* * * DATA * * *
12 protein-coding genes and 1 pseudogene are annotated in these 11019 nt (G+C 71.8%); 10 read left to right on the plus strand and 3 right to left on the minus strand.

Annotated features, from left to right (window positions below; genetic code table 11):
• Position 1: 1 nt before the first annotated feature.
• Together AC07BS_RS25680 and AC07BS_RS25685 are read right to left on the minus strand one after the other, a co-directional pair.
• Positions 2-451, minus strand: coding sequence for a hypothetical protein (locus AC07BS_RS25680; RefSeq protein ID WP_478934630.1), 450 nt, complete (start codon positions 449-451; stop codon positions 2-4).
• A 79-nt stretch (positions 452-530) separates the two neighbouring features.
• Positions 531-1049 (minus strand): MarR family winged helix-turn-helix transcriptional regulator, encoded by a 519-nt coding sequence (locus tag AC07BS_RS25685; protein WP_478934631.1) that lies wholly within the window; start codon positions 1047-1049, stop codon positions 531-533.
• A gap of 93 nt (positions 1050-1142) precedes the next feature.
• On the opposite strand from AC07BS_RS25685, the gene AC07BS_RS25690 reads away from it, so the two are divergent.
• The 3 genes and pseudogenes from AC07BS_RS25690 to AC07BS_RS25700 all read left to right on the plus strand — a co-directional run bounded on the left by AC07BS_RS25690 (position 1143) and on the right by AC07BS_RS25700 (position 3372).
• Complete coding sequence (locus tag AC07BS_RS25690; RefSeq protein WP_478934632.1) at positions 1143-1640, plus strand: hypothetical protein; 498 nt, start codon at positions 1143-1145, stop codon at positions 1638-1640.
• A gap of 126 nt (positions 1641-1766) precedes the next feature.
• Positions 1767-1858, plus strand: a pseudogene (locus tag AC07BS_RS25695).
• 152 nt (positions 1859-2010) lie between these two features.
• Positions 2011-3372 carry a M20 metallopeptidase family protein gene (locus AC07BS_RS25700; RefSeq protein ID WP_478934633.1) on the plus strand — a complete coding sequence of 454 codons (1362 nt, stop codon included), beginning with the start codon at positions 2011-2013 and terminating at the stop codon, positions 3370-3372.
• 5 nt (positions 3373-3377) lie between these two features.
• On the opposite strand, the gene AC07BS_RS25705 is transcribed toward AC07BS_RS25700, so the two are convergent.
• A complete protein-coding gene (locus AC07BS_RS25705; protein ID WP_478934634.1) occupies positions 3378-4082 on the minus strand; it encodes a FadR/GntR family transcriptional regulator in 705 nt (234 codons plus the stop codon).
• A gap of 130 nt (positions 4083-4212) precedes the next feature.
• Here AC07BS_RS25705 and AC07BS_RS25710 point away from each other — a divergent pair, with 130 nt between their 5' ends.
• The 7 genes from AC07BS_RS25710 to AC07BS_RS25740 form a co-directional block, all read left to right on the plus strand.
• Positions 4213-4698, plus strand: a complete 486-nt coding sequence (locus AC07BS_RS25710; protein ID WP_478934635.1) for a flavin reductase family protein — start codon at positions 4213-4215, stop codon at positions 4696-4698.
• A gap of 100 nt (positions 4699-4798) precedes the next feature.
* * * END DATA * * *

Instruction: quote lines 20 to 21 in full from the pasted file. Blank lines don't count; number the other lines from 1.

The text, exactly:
• Here AC07BS_RS25705 and AC07BS_RS25710 point away from each other — a divergent pair, with 130 nt between their 5' ends.
• The 7 genes from AC07BS_RS25710 to AC07BS_RS25740 form a co-directional block, all read left to right on the plus strand.